Phong Bui at The Brooklyn Rail:
Rail: Earlier you said you hoped a painting could be perceiving of perception, and observing observation. I wonder how the viewer, who is once removed, would be able to mediate the whole experience?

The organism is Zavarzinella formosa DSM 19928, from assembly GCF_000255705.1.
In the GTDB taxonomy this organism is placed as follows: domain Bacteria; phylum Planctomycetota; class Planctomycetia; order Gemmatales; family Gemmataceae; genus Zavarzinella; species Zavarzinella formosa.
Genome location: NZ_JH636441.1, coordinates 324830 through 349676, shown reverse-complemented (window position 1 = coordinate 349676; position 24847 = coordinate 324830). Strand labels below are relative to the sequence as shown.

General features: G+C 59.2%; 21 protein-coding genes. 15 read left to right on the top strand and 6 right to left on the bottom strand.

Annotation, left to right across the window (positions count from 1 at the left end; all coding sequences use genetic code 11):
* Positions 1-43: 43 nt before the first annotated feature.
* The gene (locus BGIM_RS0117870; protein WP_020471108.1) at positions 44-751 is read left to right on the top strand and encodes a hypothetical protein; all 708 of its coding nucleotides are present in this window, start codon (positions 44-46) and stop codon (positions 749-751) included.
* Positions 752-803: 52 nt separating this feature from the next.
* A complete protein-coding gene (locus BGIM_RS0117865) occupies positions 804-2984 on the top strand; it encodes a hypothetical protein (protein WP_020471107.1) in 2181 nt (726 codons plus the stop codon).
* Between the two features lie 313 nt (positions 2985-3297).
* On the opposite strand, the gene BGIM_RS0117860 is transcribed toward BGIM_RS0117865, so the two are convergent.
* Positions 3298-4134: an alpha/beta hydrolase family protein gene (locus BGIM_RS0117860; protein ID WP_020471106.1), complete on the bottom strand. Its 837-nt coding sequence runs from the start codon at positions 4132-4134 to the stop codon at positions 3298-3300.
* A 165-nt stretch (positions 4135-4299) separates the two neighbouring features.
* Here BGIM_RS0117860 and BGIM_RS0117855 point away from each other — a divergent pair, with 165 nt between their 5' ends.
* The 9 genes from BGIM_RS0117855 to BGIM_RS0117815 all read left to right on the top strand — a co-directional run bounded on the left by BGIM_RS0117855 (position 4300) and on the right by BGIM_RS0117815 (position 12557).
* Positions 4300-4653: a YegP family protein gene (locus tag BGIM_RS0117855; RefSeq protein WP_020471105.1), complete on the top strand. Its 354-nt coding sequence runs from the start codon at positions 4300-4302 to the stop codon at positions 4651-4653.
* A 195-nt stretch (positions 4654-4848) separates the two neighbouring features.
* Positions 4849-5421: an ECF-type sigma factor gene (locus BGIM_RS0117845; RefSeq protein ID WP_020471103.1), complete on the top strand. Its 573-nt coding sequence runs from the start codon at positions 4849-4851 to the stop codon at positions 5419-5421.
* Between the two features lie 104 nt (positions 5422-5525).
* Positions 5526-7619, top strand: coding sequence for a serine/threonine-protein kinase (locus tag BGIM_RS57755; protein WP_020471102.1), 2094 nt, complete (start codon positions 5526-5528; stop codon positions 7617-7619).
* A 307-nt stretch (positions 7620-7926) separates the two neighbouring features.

Schnabel: Well, it means different things in different mediums. If I’m making a film, for example, instead of making certain scenes more naturalistic I’d just change the color to a more of green palette so you know you’re watching a movie. Or there’s a cut in it that’s more abrupt, which may cause you to have a physical sensation. That may be a part of the narrative that I might desire, though somebody else might think, Oh, that looks like a mistake. And maybe that notion of idiosyncratic work, where something looks like it’s atypical in some way, or jarring, is something that I am attracted to. Around 2001 I was at the sculpture museum in Rome, and there were all these extraordinary busts and torsos installed all around the courtyard, but in the middle there was a tree that was nearly fossilized. I couldn’t believe there were a couple of leaves on it. It also had a brace on the bottom, cause it was so old, and I thought, Wow, that looks like something! So when I came home, I built Ahab (2001), which is very much like what I saw. I remember clearly, I felt like I knew what sculpture was at that moment. I knew what I needed to do.